The finding that individuals sometimes subordinate their own physical and material interests to the demands of social norms is a general one. Today, in societies with market economies, we find a strong ethic of fairness and egalitarianism. In studies on behavioral economics, we see that individuals, even if they themselves are not involved in a transaction, are willing to use some of their own resources to punish those who have defected against others, for example, individuals who have not contributed to produce a public good (Fehr & Fischbacher, 2004). These punishers make a personal (i.e., seemingly irrational) sacrifice to sustain a social norm. Arguably, then, Hutten made a contribution to the system of norms and the moral code within which he was brought up. Tragically, he did not realize that the knightly code of honor was disintegrating during the Renaissance. As a conquistador in South America, Hutten was at the same time a man of the past and a man of the future.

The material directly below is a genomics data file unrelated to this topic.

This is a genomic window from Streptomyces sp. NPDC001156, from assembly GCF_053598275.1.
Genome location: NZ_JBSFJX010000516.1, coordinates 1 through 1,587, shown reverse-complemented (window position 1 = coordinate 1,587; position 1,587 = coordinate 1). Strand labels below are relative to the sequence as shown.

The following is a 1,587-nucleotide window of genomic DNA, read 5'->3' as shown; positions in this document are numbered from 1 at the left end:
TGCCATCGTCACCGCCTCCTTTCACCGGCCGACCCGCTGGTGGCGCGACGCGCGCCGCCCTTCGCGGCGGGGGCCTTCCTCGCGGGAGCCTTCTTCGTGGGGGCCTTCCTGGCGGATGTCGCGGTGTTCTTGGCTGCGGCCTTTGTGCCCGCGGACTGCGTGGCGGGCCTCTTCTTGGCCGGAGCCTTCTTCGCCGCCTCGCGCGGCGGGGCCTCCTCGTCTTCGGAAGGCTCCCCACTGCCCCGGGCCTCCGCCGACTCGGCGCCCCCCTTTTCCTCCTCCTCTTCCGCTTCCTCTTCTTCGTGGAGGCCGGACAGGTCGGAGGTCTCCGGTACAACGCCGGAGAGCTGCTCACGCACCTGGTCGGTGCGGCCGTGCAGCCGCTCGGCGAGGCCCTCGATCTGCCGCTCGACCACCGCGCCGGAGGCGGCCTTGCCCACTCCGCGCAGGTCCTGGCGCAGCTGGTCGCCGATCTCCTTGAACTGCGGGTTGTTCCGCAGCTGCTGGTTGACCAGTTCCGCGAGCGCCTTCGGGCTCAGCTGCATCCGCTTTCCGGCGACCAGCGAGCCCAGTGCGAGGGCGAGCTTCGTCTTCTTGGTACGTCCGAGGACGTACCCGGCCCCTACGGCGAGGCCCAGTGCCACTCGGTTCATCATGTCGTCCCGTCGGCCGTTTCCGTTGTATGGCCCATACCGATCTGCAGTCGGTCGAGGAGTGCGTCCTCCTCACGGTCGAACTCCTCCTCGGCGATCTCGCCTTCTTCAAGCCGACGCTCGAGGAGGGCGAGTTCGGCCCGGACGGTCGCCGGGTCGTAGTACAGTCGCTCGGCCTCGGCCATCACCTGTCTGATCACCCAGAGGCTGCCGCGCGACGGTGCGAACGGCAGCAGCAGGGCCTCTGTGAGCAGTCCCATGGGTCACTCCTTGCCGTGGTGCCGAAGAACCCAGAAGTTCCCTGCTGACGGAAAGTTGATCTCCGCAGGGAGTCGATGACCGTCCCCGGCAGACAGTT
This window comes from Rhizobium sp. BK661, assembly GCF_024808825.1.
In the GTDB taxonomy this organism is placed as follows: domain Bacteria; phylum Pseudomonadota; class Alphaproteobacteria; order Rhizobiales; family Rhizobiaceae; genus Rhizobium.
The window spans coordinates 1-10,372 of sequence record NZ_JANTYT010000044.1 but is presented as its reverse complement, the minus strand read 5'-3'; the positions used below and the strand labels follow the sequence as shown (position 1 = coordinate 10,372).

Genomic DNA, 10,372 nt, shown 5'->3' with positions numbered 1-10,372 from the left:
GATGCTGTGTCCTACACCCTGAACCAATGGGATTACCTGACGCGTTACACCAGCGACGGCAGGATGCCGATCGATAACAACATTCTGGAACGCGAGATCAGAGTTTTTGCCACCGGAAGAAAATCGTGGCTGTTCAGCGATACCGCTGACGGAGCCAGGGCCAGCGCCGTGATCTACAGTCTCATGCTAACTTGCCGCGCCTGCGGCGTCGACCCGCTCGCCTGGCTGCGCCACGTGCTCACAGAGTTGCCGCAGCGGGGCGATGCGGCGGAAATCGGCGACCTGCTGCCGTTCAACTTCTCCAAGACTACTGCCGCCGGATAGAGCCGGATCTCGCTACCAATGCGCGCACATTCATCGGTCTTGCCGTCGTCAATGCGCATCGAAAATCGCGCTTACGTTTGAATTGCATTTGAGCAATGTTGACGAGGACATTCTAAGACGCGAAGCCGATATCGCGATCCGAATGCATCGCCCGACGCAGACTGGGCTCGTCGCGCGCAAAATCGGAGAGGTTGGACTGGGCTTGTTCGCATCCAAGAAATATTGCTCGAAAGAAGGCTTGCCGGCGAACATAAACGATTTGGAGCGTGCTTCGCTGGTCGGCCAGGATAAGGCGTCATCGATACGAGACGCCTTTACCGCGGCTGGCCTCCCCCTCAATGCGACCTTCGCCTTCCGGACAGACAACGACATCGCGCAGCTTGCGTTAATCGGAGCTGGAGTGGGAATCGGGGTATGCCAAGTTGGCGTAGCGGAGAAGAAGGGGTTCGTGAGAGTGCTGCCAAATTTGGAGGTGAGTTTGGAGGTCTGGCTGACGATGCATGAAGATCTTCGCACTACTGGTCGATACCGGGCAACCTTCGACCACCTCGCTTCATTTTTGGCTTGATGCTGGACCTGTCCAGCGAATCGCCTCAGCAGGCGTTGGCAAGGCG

The second psychological concept I tried to bring to bear was the notion of sunk costs. A rational person makes decisions with regard to the future (Arkes & Blumer, 1985). He seeks to optimize the consequences of a decision. The past is irrelevant because it is lost. When people honor sunk costs, they make bad investments in the future because of bad investments in the past. They throw good money after bad, and when at war, they are prone to accept more fatalities as if this could somehow justify the deaths that already occurred. An everyday example of the sunk cost fallacy is when you stay with a bad date for the rest of the night or in a bad marriage for the rest of your days simply because you think that a timely disengagement would be a betrayal of your past decision. Notice that the sunk-cost fallacy is also based on a mistaken respect for a social norm. Here, the norm is Thou shalt act consistently. Hutten could have and should have cut his losses when he had the chance. He remained true to his mission when the rational basis of that mission had evaporated, and he paid with his life.